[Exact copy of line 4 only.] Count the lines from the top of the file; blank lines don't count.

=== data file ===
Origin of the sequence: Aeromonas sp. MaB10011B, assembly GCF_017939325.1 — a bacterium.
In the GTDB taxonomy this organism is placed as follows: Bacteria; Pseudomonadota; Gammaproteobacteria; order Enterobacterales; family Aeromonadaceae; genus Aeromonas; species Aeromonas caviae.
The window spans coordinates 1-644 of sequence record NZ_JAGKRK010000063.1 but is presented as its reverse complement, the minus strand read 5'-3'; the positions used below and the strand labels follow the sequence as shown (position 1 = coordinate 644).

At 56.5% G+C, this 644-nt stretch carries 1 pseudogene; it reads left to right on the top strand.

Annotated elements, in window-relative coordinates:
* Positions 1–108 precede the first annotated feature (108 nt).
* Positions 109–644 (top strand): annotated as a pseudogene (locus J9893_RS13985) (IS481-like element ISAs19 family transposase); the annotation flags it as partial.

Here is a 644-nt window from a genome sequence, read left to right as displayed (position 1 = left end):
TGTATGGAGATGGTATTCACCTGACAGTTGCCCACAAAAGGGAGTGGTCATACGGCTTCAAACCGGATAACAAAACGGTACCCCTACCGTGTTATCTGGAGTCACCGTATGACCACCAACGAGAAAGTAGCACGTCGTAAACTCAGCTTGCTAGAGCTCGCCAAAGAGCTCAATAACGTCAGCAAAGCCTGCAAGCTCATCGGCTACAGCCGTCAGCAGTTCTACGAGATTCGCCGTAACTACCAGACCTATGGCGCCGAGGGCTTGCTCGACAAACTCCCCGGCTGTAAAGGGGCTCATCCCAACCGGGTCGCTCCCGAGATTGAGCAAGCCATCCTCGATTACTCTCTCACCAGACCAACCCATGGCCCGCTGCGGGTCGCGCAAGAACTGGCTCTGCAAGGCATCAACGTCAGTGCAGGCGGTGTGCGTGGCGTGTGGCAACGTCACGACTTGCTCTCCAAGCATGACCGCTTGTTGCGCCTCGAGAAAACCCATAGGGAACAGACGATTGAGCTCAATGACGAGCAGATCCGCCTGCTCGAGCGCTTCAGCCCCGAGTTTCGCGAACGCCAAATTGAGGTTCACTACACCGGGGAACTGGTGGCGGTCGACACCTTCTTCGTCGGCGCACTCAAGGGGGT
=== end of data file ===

At 56.5% G+C, this 644-nt stretch carries 1 pseudogene; it reads left to right on the top strand.